The New York State Department of Health has informed Suffolk County health officials that 11 mosquito samples have tested positive for West Nile virus. The samples, 10 of Culex pipiens-restuans species and one of the Culex salinarius species, were collected on September 4 and September 5 from West Babylon (1), West Islip (1), Oakdale (1), Holtsville (1), Mattituck (1), Northport (1), Greenlawn (1), Melville (1), and Rocky Point (2). No new mosquito samples have tested positive for Eastern Equine Encephalitis (EEE) at this time.
To date, Suffolk County has reported 68 mosquito samples that have tested positive for West Nile virus and six that have tested positive for EEE. Four birds have tested positive for West Nile virus. No humans or horses have tested positive for West Nile virus in Suffolk County to date this year.
“The confirmation of West Nile virus in mosquito samples or birds indicates the presence of West Nile virus in the area,” said Dr. Tomarken. “While there is no cause for alarm, we advise residents to cooperate with us in our efforts to reduce their exposure to the virus, which can be debilitating to humans.”
West Nile virus may cause a range of symptoms, from mild to severe. Symptoms may include fever, headache, vomiting, muscle aches, joint pain, and fatigue. There is no specific treatment for West Nile virus. Patients are treated with supportive therapy as needed.
The Suffolk County Department of Health Services continues to ask residents to assist in controlling the mosquito population by eliminating standing water on their property.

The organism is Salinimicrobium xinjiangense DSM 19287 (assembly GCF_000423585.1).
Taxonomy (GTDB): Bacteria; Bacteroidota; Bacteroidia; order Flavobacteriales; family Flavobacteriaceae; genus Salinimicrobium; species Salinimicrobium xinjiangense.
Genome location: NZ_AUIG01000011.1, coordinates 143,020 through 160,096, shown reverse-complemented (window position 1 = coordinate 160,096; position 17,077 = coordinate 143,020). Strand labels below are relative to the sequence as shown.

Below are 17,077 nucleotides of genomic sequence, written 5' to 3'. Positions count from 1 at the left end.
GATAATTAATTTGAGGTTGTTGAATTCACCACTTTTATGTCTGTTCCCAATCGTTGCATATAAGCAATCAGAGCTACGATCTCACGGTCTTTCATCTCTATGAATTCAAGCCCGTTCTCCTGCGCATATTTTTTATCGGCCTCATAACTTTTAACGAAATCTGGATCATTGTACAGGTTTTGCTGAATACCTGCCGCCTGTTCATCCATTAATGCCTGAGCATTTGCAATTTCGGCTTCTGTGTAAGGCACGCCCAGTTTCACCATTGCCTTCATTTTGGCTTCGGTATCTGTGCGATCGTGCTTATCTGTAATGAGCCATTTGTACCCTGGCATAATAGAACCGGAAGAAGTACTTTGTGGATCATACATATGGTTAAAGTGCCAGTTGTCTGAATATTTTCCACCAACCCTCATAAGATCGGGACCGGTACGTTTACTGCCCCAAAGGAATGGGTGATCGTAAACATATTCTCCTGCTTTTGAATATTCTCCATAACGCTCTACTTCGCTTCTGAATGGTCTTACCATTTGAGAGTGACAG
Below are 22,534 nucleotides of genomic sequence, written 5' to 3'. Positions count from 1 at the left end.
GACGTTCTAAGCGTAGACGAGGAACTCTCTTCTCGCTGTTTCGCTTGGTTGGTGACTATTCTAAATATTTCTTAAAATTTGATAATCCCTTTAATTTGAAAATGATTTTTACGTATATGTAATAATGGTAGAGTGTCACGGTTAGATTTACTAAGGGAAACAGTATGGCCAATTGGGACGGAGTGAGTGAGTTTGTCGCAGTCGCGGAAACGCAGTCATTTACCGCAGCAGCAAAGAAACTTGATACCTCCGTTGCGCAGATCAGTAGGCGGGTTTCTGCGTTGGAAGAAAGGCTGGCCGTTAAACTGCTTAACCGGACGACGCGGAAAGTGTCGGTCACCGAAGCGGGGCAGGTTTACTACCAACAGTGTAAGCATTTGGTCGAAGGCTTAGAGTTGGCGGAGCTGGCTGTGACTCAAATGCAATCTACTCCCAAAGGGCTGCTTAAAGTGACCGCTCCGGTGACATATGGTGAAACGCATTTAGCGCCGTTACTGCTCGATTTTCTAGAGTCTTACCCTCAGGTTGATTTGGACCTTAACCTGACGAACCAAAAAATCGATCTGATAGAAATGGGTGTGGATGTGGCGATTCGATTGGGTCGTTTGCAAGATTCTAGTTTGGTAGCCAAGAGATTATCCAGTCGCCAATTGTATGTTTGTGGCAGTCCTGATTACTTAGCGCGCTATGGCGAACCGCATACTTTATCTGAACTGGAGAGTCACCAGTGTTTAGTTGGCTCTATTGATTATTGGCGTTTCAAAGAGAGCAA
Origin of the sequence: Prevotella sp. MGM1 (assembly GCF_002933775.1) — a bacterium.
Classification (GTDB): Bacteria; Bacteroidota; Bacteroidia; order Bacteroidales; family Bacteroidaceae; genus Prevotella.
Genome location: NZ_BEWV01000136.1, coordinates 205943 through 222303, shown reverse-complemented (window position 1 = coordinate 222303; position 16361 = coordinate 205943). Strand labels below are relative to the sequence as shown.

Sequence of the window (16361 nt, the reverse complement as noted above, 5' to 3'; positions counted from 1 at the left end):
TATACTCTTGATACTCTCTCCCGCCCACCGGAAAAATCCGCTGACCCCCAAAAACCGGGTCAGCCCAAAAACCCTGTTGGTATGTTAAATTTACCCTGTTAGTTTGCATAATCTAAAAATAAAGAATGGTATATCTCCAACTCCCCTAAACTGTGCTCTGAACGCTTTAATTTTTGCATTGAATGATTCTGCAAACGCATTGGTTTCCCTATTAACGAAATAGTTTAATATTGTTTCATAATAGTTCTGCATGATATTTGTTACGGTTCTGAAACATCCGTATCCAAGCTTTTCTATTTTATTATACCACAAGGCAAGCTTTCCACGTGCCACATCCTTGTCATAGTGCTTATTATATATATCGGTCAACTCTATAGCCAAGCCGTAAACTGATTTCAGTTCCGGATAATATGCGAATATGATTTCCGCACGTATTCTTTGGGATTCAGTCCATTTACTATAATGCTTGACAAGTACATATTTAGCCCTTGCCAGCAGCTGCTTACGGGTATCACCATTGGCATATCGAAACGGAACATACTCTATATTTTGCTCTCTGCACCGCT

Individuals, especially those aged 50 or over, or those with compromised immune systems, are urged to take precautions to avoid being bitten by mosquitoes. To avoid mosquito bites, residents are advised to:
- Minimize outdoor activities between dusk and dawn.
- Wear shoes and socks, long pants and long-sleeved shirts when mosquitoes are active.
- Use mosquito repellent, following label directions carefully.
- Make sure all windows and doors have screens, and that all screens are in good repair.
- Keep mosquitoes from laying eggs inside and outside of your home. Once a week, empty and scrub, turn over, cover, or throw out containers that hold water, such as vases, pet water bowls, flowerpot saucers, discarded tires, buckets, pool covers, birdbaths, trash cans, and rain barrels.
- Download a copy of Suffolk County’s informational brochure “Get the Buzz on Mosquito Protection,” available in English and Spanish, and share it with your community.
To report mosquito problems or stagnant pools of water, call the Department of Public Works’ Vector Control Division at 631-852-4270.
For further information on mosquito-borne illnesses, visit the Department of Health Services’ website.